The silence has been killing me... every day I search for a little bit of time to sit and write, just a moment, maybe two... and every day I come up lacking. Then all of a sudden it's been a few weeks since my last post and there is so much to say that it becomes overwhelming to sit and put it all into words. I will however, try.

I once found myself on the top of a mountain in the Austrian alps with a bum knee. I was sitting there contemplating the hours it took me to reach the top and the agony that awaited me on the climb back down that mountain. I sat in contemplation for a long time, gathering strength, hoping for a relief from the pain that splintered through my knee in fits and bursts. When I finally gathered up all the courage I could muster I stood, and slowly, step by step, painful crunch by painful crunch I made my trek down.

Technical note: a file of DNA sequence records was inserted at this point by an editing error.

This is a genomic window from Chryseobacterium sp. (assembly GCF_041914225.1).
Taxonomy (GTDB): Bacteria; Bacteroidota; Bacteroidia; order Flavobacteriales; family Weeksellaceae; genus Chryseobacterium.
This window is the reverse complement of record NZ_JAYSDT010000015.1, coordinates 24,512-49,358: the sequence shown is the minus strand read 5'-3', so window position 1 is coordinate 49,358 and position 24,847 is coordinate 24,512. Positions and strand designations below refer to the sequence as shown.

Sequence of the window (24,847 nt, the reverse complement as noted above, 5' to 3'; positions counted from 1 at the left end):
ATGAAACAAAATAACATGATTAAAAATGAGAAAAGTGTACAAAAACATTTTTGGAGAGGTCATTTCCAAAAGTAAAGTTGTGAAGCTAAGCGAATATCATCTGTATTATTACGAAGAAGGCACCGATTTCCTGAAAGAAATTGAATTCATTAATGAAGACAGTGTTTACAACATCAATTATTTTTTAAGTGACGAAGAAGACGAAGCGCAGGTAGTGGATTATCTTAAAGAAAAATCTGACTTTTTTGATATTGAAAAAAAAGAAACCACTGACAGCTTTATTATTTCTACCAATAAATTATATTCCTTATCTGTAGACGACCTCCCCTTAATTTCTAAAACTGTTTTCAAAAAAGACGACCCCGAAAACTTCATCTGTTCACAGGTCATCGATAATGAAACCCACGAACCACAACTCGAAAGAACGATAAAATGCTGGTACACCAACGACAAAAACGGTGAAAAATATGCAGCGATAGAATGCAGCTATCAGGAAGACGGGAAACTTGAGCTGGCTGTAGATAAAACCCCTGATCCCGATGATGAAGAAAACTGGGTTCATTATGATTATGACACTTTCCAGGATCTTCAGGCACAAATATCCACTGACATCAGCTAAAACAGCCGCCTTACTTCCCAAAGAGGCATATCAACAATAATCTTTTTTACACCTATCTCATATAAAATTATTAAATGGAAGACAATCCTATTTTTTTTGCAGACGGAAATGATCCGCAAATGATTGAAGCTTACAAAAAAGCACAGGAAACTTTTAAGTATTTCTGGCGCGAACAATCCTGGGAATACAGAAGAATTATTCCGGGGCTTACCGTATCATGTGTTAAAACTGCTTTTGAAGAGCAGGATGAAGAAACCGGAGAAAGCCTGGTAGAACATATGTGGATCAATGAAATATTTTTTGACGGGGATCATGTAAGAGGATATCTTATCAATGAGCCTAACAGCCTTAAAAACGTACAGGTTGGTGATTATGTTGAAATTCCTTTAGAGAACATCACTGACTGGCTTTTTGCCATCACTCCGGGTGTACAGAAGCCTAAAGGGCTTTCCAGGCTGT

They say that the climb is the hard part, you are tired, you are out of breath and your thighs burn the longer you climb; there is a reward waiting for you though and once at the top, viewing the valley below you it is easy to forget the exhaustion you felt only moments before. However, the decent... the decent can be wreak havoc on your already tired and sore body; the jolting down word steps, the impact on the legs, the post awesome view blues can be wearing on your body and soul. That day was like that for me, each step sent a jolt of pain through my knee that screamed and begged me to stop. I could very easily have just stayed put. It was summer after all, there was no risk of dying from exposure, and it was Austria... no bears or cougars or other scary animals lurking around waiting to make me their supper. I came upon a meadow at one point and sat in a field of wildflowers, the sun warming my back, the breeze cooling my sweaty brow. I sat there and knew that if not for the fact that people would worry about me I could very easily become one with that meadow. The urge to stay in that spot was strong, to this day when I think of that meadow I can feel the sunshine, smell the wild flowers and feel the cool breeze on my cheeks. I just need to close my eyes and I am back in that spot. For all the pain, the fear of moving forward, that place still brings me peace.